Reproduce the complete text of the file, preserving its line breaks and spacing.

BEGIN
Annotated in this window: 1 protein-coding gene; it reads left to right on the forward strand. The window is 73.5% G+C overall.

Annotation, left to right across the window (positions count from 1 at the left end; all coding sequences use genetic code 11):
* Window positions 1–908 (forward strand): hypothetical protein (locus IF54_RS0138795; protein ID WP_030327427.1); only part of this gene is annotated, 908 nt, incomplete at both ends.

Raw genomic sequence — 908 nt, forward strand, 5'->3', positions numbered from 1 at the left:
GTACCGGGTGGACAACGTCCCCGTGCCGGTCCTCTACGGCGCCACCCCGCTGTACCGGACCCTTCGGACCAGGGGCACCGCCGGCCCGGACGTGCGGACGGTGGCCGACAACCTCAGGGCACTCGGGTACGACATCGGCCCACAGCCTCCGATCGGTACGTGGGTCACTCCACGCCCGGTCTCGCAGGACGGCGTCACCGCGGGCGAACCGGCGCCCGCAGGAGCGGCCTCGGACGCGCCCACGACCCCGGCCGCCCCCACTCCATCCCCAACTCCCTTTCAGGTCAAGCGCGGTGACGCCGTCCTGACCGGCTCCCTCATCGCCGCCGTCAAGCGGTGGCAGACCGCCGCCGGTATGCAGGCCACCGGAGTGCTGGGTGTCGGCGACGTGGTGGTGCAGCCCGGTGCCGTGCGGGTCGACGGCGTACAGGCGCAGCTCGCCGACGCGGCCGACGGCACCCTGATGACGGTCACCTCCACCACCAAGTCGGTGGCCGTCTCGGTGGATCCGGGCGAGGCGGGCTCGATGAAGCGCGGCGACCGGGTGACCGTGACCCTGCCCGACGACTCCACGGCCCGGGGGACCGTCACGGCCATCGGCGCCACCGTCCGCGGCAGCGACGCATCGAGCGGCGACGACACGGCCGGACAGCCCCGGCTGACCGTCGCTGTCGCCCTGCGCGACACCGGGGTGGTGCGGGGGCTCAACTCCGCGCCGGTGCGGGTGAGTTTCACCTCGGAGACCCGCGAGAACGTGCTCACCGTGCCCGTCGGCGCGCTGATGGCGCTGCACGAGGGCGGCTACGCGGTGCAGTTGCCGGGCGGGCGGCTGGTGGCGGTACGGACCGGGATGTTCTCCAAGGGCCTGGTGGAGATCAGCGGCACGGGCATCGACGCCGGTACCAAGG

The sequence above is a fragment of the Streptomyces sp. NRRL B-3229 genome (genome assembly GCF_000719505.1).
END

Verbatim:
Annotated in this window: 1 protein-coding gene; it reads left to right on the forward strand. The window is 73.5% G+C overall.

Annotation, left to right across the window (positions count from 1 at the left end; all coding sequences use genetic code 11):
* Window positions 1–908 (forward strand): hypothetical protein (locus IF54_RS0138795; protein ID WP_030327427.1); only part of this gene is annotated, 908 nt, incomplete at both ends.

Raw genomic sequence — 908 nt, forward strand, 5'->3', positions numbered from 1 at the left:
GTACCGGGTGGACAACGTCCCCGTGCCGGTCCTCTACGGCGCCACCCCGCTGTACCGGACCCTTCGGACCAGGGGCACCGCCGGCCCGGACGTGCGGACGGTGGCCGACAACCTCAGGGCACTCGGGTACGACATCGGCCCACAGCCTCCGATCGGTACGTGGGTCACTCCACGCCCGGTCTCGCAGGACGGCGTCACCGCGGGCGAACCGGCGCCCGCAGGAGCGGCCTCGGACGCGCCCACGACCCCGGCCGCCCCCACTCCATCCCCAACTCCCTTTCAGGTCAAGCGCGGTGACGCCGTCCTGACCGGCTCCCTCATCGCCGCCGTCAAGCGGTGGCAGACCGCCGCCGGTATGCAGGCCACCGGAGTGCTGGGTGTCGGCGACGTGGTGGTGCAGCCCGGTGCCGTGCGGGTCGACGGCGTACAGGCGCAGCTCGCCGACGCGGCCGACGGCACCCTGATGACGGTCACCTCCACCACCAAGTCGGTGGCCGTCTCGGTGGATCCGGGCGAGGCGGGCTCGATGAAGCGCGGCGACCGGGTGACCGTGACCCTGCCCGACGACTCCACGGCCCGGGGGACCGTCACGGCCATCGGCGCCACCGTCCGCGGCAGCGACGCATCGAGCGGCGACGACACGGCCGGACAGCCCCGGCTGACCGTCGCTGTCGCCCTGCGCGACACCGGGGTGGTGCGGGGGCTCAACTCCGCGCCGGTGCGGGTGAGTTTCACCTCGGAGACCCGCGAGAACGTGCTCACCGTGCCCGTCGGCGCGCTGATGGCGCTGCACGAGGGCGGCTACGCGGTGCAGTTGCCGGGCGGGCGGCTGGTGGCGGTACGGACCGGGATGTTCTCCAAGGGCCTGGTGGAGATCAGCGGCACGGGCATCGACGCCGGTACCAAGG

The sequence above is a fragment of the Streptomyces sp. NRRL B-3229 genome (genome assembly GCF_000719505.1).